A plump red squirrel skidded into view with a cache of food stuffed in his cheeks. The creature examined her as if she was an intruder in his private garden before he swooshed his thick red tail and started to chatter.
She was receiving yet another proper scolding. He paused as if waiting for a response.
“After tomorrow, the park is all yours.” At least someone would benefit from her ostracism. “If you were a true gentleman, you’d cease your prattling rant.”
“Shall I slay the impertinent beast?” A low, sensual voice spoke softly in her ear. “Before I go into battle, I must ask, how does the lovely Lady Emma fare today?”
“As one would expect after being informed of my upcoming sojourn to the country.” A slight breeze caressed Emma’s face, but she refused to turn around. There was no mistaking that silken smooth voice. She didn’t need to see him to know it was the killjoy from last night. “Lord Somerton, imagine you finding me, again. Whatever are you doing here?”
“The duke and duchess asked if I would meet them today. Lord and Lady Pembrooke were in attendance,” he said. “They wanted to know how far you’d traveled before I caught you.”
“Oh, you mean my cousin Claire, the paragon of perfection, the Marchioness of Pembrooke, and her utterly flawless husband, the Marquess of Pembrooke, otherwise known as the happy couple.” She hadn’t intended to sound so sarcastic, but really, what could Somerton expect?
A blindfolded fox had a better chance of escaping the hounds than she had to escape him. The thought made her swallow hard. It was just so humiliating, and the fact he had found her made it worse. The traitor.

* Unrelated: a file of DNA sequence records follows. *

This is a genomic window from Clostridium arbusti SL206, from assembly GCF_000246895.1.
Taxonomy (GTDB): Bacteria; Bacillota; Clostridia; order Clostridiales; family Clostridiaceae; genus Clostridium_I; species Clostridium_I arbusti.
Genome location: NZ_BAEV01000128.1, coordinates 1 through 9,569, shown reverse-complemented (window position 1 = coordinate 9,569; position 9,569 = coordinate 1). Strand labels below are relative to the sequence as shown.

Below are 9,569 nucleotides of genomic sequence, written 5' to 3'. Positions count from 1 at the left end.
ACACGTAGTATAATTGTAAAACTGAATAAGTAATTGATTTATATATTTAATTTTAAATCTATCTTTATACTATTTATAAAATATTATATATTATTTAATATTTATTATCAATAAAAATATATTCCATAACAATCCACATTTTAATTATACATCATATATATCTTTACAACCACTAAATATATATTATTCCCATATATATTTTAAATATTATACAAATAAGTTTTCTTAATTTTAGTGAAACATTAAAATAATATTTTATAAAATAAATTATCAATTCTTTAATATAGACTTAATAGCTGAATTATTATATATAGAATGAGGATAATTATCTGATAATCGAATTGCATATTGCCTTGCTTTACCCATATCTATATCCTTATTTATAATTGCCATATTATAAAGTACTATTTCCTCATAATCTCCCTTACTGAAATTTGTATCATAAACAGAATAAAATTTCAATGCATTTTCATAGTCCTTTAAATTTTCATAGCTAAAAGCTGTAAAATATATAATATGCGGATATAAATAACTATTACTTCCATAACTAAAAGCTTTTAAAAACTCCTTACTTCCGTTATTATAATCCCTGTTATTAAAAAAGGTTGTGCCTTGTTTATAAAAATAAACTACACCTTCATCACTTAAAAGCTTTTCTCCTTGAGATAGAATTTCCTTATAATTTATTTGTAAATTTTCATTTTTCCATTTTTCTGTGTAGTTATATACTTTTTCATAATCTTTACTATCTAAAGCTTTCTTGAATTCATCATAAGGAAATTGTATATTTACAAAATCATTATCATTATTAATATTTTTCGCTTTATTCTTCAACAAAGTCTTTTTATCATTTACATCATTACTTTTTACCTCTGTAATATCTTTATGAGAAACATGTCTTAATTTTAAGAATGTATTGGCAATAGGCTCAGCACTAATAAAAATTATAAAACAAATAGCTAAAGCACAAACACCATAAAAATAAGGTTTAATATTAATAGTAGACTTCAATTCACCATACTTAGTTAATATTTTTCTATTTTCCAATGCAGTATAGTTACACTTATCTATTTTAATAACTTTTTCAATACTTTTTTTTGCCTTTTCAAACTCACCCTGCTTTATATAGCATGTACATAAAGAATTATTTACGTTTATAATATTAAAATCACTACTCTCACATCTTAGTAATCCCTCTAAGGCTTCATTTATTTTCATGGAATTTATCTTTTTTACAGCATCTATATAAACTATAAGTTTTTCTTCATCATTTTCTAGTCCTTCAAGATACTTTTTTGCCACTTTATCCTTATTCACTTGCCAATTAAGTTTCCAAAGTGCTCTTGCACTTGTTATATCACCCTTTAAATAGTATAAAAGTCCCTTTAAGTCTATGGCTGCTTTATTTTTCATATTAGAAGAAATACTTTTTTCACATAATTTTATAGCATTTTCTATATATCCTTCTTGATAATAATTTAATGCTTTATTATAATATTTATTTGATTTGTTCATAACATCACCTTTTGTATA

“I’m to be sent to Falmont tomorrow,” she said dully.
The squirrel sat on his haunches as if finding her situation riveting and cracked a nut.
“I’m sorry for my part in it.” He was close enough that his warm breath tickled her earlobe. If she wasn’t mistaken, his lips brushed her cheek.
Emma didn’t have a qualm of disgust for him, which he deserved—definitely. Instead, something strange and new formed inside her chest. A shiver skated down her spine that made her sit straighter. “Don’t apologize. I was aware of the consequences.”
His breath stroked her cheek. Emma clenched her eyes to concentrate on his smell. He had to be leaning adjacent to her. The scent of bay rum with undertones of saddle leather and male wafted toward her. She wanted to swim in it.
“I would hate for last evening to have a negative impact on your ties to Lady Pembrooke,” said Somerton. “She’s really quite fond of you.”
“Don’t worry.” She stood and faced him. “I consider Claire my sister, and sisters don’t hold grudges. At least that’s what my mother would say. You’ll discover that about my family if you keep our company. But if you and your friend, Pembrooke, think you’ll dictate my behavior—”
“Easy, Lady Emma.” He held his gloved hands in front of his chest as if to ward her off. “No one, least of all me, shall be giving you deportment lessons.”
Granted, he was handsome in his morning coat, but his tone reminded her of one that the Langham head groomsman always used to soothe a spooked horse. That was a first. Normally, men would walk away without a glance back if she made it clear how she expected to be treated.
Really, all of this was beyond the pale.
“With Pembrooke marrying your cousin, we’ll be in each other’s company a fair amount,” he said. “It’d be regrettable if you were uncomfortable with me.”
He’d lost the timbre of a groomsman only to replace it with a rich tone that would have charmed a howling banshee.